Over the past 20 years, outsiders have introduced many good things as well as doctrines, practices, strategies, and foci not necessarily appropriate for China. Thousands of Chinese Christians have studied abroad in Singapore, Taiwan, Philippines, USA, Korea, Europe, New Zealand, etc. Many more have been impacted by visiting foreign teachers and foreign curriculums. Now will be a sifting time to determine how much is appropriate for present China.

In the 1980s and 90s, many “lao da” elderly believers who suffered decades of persecution had wide influence. They were familiar with rapid multiplication of believers and disciples in the house church movements. These men and women’s powerful testimonies of God’s sufficiency during their suffering impacted rural believers. Almost all have now retired to Heaven. A new generation has arisen.

In the past 15 years, Chinese Christians have endured relatively little suffering. Urban churches and ministries have often organized around Western models. Now this new generation is about to endure persecution and suffering which will sort out perishable from imperishable.

In the 1950s/1960s1970s in China, believers betrayed believers. Some well-known Christians aligned with the government sowed dissension, undermining Christianity. Probably in the next few years, well known believers will assist the government in sowing dissension and causing problems for other believers.

During the 1980s and 1990s, some prominent Chinese Christians fronted for the government powerfully shaping outsiders’ perception. They welcomed guests, quoting the party line, touring North America and Europe, creating the party’s narrative. Today some Chinese Christians, inside and outside of China, intentionally, strategically, intelligently shape the narrative of current events in China to the advantage of the Chinese Community Party. Globally every place with a Chinese diaspora population, the government monitors and attempts to shape activity .

The China government accesses almost all global digital information. There are no secrets. Mission agencies have been hacked. Mission organization communications and archives are transparent.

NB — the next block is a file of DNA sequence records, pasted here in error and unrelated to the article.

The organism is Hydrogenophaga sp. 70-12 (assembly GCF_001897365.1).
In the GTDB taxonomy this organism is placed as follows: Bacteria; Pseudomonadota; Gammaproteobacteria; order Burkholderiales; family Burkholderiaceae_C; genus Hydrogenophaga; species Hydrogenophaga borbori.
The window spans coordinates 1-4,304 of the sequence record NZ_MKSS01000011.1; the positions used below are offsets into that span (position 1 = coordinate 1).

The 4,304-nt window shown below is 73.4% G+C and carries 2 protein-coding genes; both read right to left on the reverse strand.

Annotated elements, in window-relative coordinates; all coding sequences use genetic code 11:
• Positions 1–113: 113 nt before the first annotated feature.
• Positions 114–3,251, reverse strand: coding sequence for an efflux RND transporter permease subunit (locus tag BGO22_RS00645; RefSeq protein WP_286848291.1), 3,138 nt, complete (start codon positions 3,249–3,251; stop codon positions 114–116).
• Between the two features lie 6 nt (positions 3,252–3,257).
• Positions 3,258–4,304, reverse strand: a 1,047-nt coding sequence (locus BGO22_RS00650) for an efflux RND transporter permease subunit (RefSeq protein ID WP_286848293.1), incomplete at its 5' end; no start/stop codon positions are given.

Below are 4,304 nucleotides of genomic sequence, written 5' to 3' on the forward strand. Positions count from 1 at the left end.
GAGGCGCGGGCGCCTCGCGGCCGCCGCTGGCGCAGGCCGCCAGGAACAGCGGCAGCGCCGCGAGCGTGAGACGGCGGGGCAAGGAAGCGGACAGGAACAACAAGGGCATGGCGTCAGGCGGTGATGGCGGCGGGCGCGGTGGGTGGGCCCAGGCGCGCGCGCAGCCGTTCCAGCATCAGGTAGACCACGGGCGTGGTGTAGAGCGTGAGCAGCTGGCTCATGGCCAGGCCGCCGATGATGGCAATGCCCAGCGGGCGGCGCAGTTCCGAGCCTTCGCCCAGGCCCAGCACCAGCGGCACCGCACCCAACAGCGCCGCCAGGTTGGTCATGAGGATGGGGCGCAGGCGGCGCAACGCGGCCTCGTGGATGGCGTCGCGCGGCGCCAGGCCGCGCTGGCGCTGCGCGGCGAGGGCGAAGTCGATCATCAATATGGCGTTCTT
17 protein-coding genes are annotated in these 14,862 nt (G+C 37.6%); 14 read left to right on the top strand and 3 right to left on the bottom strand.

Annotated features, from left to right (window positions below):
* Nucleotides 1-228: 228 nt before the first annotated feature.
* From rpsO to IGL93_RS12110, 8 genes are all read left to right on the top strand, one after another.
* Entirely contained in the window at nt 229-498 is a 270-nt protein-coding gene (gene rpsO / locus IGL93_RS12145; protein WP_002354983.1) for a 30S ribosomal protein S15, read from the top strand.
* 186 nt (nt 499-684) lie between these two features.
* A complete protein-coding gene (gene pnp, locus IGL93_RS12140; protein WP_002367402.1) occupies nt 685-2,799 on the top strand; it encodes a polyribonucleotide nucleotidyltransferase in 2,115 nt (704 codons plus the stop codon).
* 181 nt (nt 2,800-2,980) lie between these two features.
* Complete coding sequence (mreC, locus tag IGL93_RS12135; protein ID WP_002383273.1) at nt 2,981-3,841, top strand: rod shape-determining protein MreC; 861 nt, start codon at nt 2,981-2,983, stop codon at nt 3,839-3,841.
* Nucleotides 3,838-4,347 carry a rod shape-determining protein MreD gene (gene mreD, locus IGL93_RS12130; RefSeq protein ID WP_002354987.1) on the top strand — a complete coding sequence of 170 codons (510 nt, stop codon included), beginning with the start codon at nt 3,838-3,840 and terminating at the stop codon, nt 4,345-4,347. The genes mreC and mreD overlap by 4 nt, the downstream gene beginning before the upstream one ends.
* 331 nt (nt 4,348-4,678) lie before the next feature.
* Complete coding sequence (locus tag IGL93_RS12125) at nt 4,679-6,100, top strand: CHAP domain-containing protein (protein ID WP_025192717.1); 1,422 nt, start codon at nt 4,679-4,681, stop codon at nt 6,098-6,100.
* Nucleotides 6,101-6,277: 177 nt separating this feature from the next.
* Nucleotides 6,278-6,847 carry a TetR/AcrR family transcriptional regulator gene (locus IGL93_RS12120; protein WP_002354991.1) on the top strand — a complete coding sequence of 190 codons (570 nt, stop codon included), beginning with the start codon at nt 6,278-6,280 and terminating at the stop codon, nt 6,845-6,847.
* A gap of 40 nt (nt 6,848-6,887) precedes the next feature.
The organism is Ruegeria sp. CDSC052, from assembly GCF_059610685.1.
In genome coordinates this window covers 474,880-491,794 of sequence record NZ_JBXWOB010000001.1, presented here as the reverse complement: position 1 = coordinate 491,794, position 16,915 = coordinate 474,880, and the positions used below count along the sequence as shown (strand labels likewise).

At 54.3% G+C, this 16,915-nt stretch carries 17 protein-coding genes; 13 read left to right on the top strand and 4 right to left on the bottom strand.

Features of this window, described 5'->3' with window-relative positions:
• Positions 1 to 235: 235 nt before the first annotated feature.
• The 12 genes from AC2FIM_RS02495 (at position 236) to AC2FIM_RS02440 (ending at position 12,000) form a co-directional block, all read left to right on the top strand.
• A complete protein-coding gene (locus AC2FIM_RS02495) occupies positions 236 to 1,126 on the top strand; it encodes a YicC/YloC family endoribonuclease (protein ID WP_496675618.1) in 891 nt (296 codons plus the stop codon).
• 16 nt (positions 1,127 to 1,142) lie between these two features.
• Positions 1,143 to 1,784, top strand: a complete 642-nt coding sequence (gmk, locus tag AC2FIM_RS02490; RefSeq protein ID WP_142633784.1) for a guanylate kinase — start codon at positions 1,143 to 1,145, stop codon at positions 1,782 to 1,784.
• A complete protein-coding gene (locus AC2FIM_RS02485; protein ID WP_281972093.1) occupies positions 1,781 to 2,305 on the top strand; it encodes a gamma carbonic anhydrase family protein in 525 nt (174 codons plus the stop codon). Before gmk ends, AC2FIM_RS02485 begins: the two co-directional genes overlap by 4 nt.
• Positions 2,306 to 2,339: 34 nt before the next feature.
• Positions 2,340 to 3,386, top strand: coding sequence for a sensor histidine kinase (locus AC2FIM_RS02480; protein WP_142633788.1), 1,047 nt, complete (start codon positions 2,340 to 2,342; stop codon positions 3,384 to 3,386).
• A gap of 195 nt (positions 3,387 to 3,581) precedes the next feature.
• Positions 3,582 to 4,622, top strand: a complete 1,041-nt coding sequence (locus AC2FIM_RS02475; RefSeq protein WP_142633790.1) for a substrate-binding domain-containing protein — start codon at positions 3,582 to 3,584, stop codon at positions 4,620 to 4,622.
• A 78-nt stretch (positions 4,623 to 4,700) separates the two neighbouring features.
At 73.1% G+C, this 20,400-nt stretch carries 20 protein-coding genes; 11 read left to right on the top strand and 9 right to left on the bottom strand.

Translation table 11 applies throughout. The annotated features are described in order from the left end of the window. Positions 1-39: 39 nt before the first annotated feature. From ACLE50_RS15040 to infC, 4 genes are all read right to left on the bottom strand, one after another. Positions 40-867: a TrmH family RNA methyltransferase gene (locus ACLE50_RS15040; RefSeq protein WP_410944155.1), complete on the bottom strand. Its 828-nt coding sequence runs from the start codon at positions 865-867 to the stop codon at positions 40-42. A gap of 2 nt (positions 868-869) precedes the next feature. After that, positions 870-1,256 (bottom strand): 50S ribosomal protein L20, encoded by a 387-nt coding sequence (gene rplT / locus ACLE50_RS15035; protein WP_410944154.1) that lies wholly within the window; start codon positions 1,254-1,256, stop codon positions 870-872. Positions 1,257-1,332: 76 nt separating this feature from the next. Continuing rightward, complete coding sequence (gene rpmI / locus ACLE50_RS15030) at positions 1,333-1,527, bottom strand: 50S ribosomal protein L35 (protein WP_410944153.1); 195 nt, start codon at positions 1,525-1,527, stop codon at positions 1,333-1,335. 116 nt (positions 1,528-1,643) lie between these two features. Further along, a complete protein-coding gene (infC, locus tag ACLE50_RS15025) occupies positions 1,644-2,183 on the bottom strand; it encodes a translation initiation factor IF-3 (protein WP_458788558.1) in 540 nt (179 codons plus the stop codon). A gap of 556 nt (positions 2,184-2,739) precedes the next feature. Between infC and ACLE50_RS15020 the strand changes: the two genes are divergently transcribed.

In the 1980s an American was privileged to visit the research library of a government information gathering agency. A well used copy of Dr. David Barrett’s World Christian Encyclopedia was on the shelves. This encyclopedia listing all Christian leaders, agencies, churches, missions, country by country, was a government reference document. Today a mouse click gives the same info.

In the 1980s and 1990s, the Chinese government utilized “fellow traveler” Westerners to promote the party narrative. Non-Chinese “Fellow travelers” communicated powerful messages to mainstream US media, Christian organizations, government entities, and other China Watchers. With great zeal, “fellow travelers” attacked persons not following the party line.

The darkness developing in China will not last forever. Maybe five years. Maybe twenty-five years.

Persecution and suffering in the Russian church lasted from approximately 1920 until 1990. The earlier severe persecution of the Chinese church lasted from approximately 1950 until mid 1980s. Suffering in North Korea is ongoing after eighty years, Iran forty years,

Christianity in China will look differently when the curtain is pulled back in the future.